Met Police: Sadiq Khan demands stricter control of ‘cannabis smell’ stop and searches

It comes amid outrage over a 15-year-old black schoolgirl who was strip searched and made to remove her sanitary pad while on her period after teachers said she smelt of cannabis.

Sadiq Khan has demanded the Met Police bring in stricter controls over stop and search policing when the “smell of cannabis” is the sole grounds for the intervention.

The London mayor has released his plan for policing in the capital over the next three years.

Sadiq Khan has demanded the Met Police bring in stricter controls over stop and search policing when the “smell of cannabis” is the sole grounds for the intervention. Photo: Getty

The mayor said his priorities were reducing and preventing violent crime; rebuilding trust and confidence in the police; supporting victims; and protecting people from criminal exploitation.

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Mr Khan said: “Tackling crime and making London safer is my number one priority.

“We have a long-standing tradition in this country of policing by consent. A series of deeply concerning incidents have seriously damaged public trust and confidence in our police.

“My plan is also focused on ensuring the Met and the next commissioner urgently make the changes and reforms necessary to rebuild trust and confidence with Londoners.”

Sadiq Khan at the Siemens Mobility site in Goole.

The plan was published today (Thursday, March 24) after consulting with nearly 4,000 Londoners and organisations, including victims and businesses.

City Hall will continue funding violence reduction programmes, tackling poverty, inequality, high unemployment, school exclusions, poor mental health and youth services.

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Data on Londoners’ attitudes to the police reveals trust has hit record lows, with just 51% saying they think the police are doing a good job - the lowest ever recorded.

The mayor says he will work with the next commissioner on cultural change and reforms, while he plans to improve support for victims and is reviewing support services.

And a new strategy for tackling violence against women and girls (VAWG) is expected to be published in the next few weeks.

It comes amid outrage over a 15-year-old black schoolgirl who was strip searched and made to remove her sanitary pad while on her period after teachers said she smelt of cannabis. Photo: Getty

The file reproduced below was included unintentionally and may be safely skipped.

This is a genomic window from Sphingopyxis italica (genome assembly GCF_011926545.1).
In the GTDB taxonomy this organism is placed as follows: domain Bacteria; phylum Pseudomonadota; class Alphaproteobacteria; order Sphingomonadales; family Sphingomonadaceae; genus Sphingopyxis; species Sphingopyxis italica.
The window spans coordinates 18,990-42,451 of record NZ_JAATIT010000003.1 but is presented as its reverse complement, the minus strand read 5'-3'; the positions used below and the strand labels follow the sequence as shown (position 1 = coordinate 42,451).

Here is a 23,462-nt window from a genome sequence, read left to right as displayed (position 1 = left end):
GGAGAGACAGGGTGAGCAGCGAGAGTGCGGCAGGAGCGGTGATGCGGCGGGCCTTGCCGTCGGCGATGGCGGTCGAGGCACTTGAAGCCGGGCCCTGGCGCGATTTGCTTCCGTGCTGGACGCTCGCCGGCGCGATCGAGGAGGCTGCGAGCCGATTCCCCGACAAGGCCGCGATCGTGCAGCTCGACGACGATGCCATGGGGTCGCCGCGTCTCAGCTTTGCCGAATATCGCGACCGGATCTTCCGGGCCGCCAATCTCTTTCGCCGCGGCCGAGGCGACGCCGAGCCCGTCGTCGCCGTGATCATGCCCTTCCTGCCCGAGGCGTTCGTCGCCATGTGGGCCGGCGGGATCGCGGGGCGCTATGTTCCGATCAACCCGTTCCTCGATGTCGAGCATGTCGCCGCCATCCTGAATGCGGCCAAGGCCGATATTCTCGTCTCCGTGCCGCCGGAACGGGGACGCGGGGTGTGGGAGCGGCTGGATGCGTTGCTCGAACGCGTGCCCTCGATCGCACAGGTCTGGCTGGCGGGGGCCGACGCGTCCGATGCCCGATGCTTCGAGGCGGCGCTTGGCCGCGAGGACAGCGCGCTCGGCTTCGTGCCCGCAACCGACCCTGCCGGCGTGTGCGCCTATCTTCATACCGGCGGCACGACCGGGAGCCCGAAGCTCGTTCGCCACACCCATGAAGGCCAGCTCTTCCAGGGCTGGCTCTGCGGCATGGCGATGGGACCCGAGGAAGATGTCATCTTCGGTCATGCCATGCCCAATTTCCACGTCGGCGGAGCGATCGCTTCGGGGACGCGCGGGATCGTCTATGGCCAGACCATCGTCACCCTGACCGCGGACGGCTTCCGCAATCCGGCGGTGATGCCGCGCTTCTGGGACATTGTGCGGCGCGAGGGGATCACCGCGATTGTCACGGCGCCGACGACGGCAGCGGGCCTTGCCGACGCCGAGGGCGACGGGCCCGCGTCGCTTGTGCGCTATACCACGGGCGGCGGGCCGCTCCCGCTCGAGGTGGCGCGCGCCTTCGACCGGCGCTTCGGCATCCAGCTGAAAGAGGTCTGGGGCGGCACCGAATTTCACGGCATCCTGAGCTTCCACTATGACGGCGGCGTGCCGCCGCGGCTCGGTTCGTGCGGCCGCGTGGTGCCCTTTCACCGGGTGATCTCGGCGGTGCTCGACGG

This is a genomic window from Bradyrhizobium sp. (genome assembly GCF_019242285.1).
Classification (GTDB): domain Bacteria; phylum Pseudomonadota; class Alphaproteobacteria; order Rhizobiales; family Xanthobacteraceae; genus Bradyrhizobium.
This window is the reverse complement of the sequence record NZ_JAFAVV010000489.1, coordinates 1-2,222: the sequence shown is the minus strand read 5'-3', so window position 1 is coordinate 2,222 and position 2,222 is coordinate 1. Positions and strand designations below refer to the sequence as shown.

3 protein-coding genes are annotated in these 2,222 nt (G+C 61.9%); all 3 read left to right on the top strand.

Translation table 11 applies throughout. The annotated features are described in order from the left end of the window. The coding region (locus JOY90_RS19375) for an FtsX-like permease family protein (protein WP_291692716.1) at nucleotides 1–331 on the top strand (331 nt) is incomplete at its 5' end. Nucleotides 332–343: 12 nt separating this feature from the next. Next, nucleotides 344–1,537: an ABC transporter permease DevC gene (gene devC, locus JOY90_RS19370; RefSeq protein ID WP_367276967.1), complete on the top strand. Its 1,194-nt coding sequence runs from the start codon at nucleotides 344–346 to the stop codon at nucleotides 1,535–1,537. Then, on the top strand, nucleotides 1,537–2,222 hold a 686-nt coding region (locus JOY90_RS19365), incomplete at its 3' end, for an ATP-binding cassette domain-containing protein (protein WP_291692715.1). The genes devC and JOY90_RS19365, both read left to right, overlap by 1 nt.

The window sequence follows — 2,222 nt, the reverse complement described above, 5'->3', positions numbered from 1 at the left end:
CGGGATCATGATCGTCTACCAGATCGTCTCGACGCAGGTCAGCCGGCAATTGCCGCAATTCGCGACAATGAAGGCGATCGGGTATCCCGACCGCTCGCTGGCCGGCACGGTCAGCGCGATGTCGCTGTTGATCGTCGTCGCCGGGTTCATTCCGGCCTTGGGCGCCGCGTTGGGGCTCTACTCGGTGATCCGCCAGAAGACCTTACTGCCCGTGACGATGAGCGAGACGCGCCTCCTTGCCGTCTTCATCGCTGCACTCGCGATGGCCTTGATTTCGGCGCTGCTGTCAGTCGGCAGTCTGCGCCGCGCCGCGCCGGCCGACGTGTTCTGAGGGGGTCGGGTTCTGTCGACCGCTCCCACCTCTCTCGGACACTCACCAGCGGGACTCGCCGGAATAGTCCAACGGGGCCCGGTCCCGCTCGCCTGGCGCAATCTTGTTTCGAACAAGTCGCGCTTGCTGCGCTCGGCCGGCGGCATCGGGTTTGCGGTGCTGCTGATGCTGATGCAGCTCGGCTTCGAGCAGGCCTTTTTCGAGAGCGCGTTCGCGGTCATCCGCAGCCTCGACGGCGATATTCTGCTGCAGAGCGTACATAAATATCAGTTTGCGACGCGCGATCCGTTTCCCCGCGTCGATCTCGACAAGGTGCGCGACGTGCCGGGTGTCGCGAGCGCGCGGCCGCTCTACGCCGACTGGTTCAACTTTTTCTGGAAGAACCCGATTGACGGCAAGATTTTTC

Met commissioner Dame Cressida Dick, who is stepping down from her role leading the force after the mayor announced he had lost confidence in her leadership, praised London’s police officers and said: “The men and women of the Met have worked hard to keep London safe.

“Last year compared to before the pandemic, murders were down by 13%, knife crime with injury was down 20%, and the number of young people being stabbed was down 27%.

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“Officers seized almost two thirds of guns seized nationally and gun crime was down 35%.”

She added: “Met colleagues did all this while responding to some of the most challenging of events, a pandemic, terrorist attacks, and a variety and volume of protests and major events.

“I know with the right financial and public support, the exceptional men and women of the Met will continue to make this great city even safer.”

Former Metropolitan Police Commissioner Dame Cressida Dick with Mayor of London Sadiq Khan. Cressida Dick has resigned as Commissioner of the Metropolitan Police Service.

Jas Athwal, London Councils crime spokesperson, added: “London needs a police service that is fair, trusted, diverse and effective.

“We welcome the plan’s expectations on radically improving the Met Police’s culture to urgently build back trust and confidence, particularly among women and ethnic minority communities.”

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And Claire Waxman, London’s victims’ commissioner said: “I strongly welcome the new police and crime plan, which rightly prioritises the rights and needs of victims.

“It is more important than ever that victims receive the right treatment and can easily access effective support, to help navigate the complex justice system and make informed decisions.